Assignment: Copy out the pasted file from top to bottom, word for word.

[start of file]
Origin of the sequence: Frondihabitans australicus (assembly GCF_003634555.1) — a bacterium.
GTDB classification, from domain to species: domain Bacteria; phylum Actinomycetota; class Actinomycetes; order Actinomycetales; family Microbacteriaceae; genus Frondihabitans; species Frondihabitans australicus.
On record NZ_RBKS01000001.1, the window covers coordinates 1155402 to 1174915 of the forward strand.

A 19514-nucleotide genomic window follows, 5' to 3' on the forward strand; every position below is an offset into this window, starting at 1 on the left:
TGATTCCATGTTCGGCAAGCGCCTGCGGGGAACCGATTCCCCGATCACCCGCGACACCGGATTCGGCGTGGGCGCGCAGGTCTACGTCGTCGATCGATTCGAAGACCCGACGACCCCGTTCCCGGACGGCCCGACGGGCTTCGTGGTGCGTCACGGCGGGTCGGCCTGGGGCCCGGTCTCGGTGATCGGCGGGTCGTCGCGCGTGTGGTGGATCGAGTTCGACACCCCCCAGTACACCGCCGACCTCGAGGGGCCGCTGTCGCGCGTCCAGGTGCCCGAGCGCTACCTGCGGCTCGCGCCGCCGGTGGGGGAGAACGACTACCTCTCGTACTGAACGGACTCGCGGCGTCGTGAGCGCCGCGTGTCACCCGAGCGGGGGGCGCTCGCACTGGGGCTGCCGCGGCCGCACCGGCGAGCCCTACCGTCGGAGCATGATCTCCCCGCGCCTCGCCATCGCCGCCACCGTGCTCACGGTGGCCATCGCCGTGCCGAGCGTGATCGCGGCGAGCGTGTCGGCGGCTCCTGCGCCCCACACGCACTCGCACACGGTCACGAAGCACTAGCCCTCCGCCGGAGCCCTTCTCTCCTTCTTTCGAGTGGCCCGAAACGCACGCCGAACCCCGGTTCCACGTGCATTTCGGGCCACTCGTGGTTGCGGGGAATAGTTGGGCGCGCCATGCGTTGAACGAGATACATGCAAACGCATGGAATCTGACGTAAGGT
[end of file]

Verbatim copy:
Origin of the sequence: Frondihabitans australicus (assembly GCF_003634555.1) — a bacterium.
GTDB classification, from domain to species: domain Bacteria; phylum Actinomycetota; class Actinomycetes; order Actinomycetales; family Microbacteriaceae; genus Frondihabitans; species Frondihabitans australicus.
On record NZ_RBKS01000001.1, the window covers coordinates 1155402 to 1174915 of the forward strand.

A 19514-nucleotide genomic window follows, 5' to 3' on the forward strand; every position below is an offset into this window, starting at 1 on the left:
TGATTCCATGTTCGGCAAGCGCCTGCGGGGAACCGATTCCCCGATCACCCGCGACACCGGATTCGGCGTGGGCGCGCAGGTCTACGTCGTCGATCGATTCGAAGACCCGACGACCCCGTTCCCGGACGGCCCGACGGGCTTCGTGGTGCGTCACGGCGGGTCGGCCTGGGGCCCGGTCTCGGTGATCGGCGGGTCGTCGCGCGTGTGGTGGATCGAGTTCGACACCCCCCAGTACACCGCCGACCTCGAGGGGCCGCTGTCGCGCGTCCAGGTGCCCGAGCGCTACCTGCGGCTCGCGCCGCCGGTGGGGGAGAACGACTACCTCTCGTACTGAACGGACTCGCGGCGTCGTGAGCGCCGCGTGTCACCCGAGCGGGGGGCGCTCGCACTGGGGCTGCCGCGGCCGCACCGGCGAGCCCTACCGTCGGAGCATGATCTCCCCGCGCCTCGCCATCGCCGCCACCGTGCTCACGGTGGCCATCGCCGTGCCGAGCGTGATCGCGGCGAGCGTGTCGGCGGCTCCTGCGCCCCACACGCACTCGCACACGGTCACGAAGCACTAGCCCTCCGCCGGAGCCCTTCTCTCCTTCTTTCGAGTGGCCCGAAACGCACGCCGAACCCCGGTTCCACGTGCATTTCGGGCCACTCGTGGTTGCGGGGAATAGTTGGGCGCGCCATGCGTTGAACGAGATACATGCAAACGCATGGAATCTGACGTAAGGT